How does comparative negligence work?

On Behalf of | Mar 22, 2023 | Auto Accidents |

The typical assumption after a car accident is that whoever caused it will pay for all the damages. But that is not always the case because of certain legal concepts used in the state.

Delaware uses a comparative negligence law under Delaware code title 10 section 8132, which could impact your ability to receive full payment for your losses and expenses after a car accident.

The concept of comparative negligence

The idea of comparative negligence is that both parties could possibly have contributed to an accident. The court considering a case will look at the actions of everyone involved in the incident to determine the amount of fault for each.

Damages under comparative negligence

When you take your case to court to seek damages for a car accident, you will need to prepare to show that you have minimal or no fault in what happened. The court will only award you damages if you were less than 50% at fault.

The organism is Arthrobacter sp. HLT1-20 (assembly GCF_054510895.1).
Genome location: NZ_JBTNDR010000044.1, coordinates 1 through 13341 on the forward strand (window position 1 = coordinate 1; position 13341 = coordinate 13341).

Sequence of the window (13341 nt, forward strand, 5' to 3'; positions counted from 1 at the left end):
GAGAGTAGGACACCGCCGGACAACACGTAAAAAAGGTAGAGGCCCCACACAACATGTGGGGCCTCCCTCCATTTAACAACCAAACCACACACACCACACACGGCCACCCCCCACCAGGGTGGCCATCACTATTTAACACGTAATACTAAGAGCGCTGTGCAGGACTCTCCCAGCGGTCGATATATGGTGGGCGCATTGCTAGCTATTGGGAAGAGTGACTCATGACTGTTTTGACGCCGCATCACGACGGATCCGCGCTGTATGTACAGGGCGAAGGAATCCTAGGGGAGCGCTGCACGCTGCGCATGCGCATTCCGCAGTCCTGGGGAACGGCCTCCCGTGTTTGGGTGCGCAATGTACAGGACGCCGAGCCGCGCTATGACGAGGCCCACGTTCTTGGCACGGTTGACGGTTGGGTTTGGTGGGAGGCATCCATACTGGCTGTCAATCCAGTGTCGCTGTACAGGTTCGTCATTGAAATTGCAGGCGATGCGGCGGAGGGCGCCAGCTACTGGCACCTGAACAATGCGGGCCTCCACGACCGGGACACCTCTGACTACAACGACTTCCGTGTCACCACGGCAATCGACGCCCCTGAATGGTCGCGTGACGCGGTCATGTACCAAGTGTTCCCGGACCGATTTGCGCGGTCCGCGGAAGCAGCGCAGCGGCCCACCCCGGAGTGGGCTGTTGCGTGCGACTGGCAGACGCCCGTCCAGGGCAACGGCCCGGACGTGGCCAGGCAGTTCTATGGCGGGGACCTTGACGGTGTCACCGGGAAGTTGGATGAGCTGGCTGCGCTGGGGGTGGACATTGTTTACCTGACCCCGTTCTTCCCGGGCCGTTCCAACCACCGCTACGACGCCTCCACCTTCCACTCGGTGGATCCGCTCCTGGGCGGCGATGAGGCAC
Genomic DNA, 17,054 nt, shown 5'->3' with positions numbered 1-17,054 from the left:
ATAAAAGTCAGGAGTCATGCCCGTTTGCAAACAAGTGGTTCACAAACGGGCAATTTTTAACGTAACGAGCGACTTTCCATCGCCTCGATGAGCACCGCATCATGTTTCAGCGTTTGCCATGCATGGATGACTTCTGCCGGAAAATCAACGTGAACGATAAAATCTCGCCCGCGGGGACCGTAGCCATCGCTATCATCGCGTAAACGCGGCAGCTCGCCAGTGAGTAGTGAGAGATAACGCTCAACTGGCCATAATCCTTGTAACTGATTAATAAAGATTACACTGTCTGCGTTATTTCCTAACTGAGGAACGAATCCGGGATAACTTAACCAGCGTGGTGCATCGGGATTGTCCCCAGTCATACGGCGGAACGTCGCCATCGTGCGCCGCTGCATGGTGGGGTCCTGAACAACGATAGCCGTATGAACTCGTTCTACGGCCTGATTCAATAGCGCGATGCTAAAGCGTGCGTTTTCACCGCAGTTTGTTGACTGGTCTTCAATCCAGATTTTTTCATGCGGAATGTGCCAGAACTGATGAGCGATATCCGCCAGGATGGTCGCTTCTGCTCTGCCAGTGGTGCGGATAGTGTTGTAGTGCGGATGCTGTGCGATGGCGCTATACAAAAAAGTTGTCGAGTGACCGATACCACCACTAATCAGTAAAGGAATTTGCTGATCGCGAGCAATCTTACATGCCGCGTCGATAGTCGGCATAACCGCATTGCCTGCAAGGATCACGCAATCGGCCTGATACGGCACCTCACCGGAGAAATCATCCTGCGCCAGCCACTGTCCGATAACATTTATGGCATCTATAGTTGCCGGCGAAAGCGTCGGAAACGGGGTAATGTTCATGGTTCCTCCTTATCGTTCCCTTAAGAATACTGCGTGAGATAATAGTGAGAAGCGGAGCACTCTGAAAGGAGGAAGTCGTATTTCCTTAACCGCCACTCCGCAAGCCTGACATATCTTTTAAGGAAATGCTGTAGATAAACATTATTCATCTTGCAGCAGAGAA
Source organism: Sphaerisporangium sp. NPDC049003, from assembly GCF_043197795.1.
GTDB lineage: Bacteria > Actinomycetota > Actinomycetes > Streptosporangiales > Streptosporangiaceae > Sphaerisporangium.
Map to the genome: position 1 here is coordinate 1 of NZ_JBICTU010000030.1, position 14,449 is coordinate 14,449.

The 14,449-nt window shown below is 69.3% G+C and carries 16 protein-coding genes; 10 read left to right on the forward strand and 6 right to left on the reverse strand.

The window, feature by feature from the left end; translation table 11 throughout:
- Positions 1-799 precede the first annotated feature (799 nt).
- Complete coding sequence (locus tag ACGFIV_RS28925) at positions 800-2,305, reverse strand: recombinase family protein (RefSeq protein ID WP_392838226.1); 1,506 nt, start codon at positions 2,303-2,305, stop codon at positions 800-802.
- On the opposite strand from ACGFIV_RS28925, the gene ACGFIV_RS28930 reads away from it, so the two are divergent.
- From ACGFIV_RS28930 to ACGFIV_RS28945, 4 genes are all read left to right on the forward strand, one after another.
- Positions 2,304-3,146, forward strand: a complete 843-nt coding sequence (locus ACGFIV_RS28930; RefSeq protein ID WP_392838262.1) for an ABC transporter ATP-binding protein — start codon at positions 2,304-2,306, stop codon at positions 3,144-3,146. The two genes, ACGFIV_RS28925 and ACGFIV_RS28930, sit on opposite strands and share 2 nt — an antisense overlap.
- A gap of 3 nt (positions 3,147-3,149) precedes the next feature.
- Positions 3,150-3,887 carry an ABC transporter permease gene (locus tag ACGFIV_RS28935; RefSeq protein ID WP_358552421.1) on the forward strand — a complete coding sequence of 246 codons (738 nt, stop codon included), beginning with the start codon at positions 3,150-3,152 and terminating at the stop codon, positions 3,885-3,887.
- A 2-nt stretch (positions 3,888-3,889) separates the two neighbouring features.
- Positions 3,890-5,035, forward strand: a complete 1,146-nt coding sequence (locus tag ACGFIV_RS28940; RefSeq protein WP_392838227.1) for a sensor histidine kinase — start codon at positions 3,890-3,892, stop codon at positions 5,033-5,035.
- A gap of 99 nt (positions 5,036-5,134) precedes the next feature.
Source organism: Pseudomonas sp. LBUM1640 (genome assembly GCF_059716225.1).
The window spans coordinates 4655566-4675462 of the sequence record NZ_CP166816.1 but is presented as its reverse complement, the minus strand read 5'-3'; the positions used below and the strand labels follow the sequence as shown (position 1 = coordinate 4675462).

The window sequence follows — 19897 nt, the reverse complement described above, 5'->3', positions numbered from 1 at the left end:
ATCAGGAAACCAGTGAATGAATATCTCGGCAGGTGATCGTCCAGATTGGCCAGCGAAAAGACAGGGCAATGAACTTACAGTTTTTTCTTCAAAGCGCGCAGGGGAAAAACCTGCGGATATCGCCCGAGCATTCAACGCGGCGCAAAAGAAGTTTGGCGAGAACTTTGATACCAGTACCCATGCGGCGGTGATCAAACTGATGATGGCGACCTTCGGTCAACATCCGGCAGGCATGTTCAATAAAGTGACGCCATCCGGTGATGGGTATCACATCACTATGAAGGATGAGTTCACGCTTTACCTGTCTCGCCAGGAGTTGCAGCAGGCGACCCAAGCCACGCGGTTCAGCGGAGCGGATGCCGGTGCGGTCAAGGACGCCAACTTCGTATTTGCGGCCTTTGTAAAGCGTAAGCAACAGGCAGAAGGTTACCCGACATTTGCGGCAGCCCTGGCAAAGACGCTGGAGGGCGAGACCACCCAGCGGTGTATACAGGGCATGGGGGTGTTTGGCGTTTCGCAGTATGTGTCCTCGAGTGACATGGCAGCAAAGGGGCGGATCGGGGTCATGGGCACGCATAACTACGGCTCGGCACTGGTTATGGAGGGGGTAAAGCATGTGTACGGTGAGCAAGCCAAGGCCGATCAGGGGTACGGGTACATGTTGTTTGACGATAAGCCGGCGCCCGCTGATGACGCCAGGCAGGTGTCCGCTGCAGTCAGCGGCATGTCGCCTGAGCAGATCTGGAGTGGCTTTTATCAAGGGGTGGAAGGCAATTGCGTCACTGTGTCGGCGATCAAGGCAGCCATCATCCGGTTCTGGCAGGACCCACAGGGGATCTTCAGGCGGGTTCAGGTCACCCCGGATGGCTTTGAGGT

The breakdown of damages under comparative negligence

You will only receive the percentage of the damage award that matches the other party’s percentage of fault. For example, if you receive a $100 damage award but the court found you 25% at fault, then you would only receive $75 because the other party is 75% at fault.

It is essential to understand the consent of comparative negligence when you take a personal injury case to court because it will have an impact on the damages you can receive. You should plan your case accordingly to maximize your damages.